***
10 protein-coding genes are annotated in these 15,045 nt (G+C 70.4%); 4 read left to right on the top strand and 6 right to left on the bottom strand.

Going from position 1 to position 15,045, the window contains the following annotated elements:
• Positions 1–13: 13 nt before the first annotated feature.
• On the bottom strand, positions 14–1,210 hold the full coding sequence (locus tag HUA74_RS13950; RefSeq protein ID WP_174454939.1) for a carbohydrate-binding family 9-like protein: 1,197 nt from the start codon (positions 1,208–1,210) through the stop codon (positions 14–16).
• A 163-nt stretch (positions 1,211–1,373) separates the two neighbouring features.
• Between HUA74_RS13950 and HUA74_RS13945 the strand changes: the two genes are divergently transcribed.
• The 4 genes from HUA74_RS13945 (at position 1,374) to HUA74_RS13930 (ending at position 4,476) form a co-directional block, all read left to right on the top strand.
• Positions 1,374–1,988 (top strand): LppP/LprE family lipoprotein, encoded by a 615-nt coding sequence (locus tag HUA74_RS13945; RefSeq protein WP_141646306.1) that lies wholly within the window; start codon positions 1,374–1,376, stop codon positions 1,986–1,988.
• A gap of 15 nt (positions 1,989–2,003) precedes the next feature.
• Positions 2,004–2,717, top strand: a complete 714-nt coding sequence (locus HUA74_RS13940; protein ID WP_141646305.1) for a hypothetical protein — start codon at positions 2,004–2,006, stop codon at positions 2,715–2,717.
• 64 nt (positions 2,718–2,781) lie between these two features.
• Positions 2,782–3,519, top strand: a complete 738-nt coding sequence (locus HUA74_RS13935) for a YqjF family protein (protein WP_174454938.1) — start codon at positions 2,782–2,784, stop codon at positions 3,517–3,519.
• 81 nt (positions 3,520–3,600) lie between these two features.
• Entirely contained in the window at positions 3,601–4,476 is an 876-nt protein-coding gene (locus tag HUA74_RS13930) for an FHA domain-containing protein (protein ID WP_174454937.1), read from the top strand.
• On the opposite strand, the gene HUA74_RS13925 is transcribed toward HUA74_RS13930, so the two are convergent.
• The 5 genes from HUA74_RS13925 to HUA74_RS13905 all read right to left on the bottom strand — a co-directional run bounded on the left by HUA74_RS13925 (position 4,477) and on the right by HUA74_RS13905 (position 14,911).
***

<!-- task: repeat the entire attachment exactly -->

10 protein-coding genes are annotated in these 15,045 nt (G+C 70.4%); 4 read left to right on the top strand and 6 right to left on the bottom strand.

Going from position 1 to position 15,045, the window contains the following annotated elements:
• Positions 1–13: 13 nt before the first annotated feature.
• On the bottom strand, positions 14–1,210 hold the full coding sequence (locus tag HUA74_RS13950; RefSeq protein ID WP_174454939.1) for a carbohydrate-binding family 9-like protein: 1,197 nt from the start codon (positions 1,208–1,210) through the stop codon (positions 14–16).
• A 163-nt stretch (positions 1,211–1,373) separates the two neighbouring features.
• Between HUA74_RS13950 and HUA74_RS13945 the strand changes: the two genes are divergently transcribed.
• The 4 genes from HUA74_RS13945 (at position 1,374) to HUA74_RS13930 (ending at position 4,476) form a co-directional block, all read left to right on the top strand.
• Positions 1,374–1,988 (top strand): LppP/LprE family lipoprotein, encoded by a 615-nt coding sequence (locus tag HUA74_RS13945; RefSeq protein WP_141646306.1) that lies wholly within the window; start codon positions 1,374–1,376, stop codon positions 1,986–1,988.
• A gap of 15 nt (positions 1,989–2,003) precedes the next feature.
• Positions 2,004–2,717, top strand: a complete 714-nt coding sequence (locus HUA74_RS13940; protein ID WP_141646305.1) for a hypothetical protein — start codon at positions 2,004–2,006, stop codon at positions 2,715–2,717.
• 64 nt (positions 2,718–2,781) lie between these two features.
• Positions 2,782–3,519, top strand: a complete 738-nt coding sequence (locus HUA74_RS13935) for a YqjF family protein (protein WP_174454938.1) — start codon at positions 2,782–2,784, stop codon at positions 3,517–3,519.
• 81 nt (positions 3,520–3,600) lie between these two features.
• Entirely contained in the window at positions 3,601–4,476 is an 876-nt protein-coding gene (locus tag HUA74_RS13930) for an FHA domain-containing protein (protein ID WP_174454937.1), read from the top strand.
• On the opposite strand, the gene HUA74_RS13925 is transcribed toward HUA74_RS13930, so the two are convergent.
• The 5 genes from HUA74_RS13925 to HUA74_RS13905 all read right to left on the bottom strand — a co-directional run bounded on the left by HUA74_RS13925 (position 4,477) and on the right by HUA74_RS13905 (position 14,911).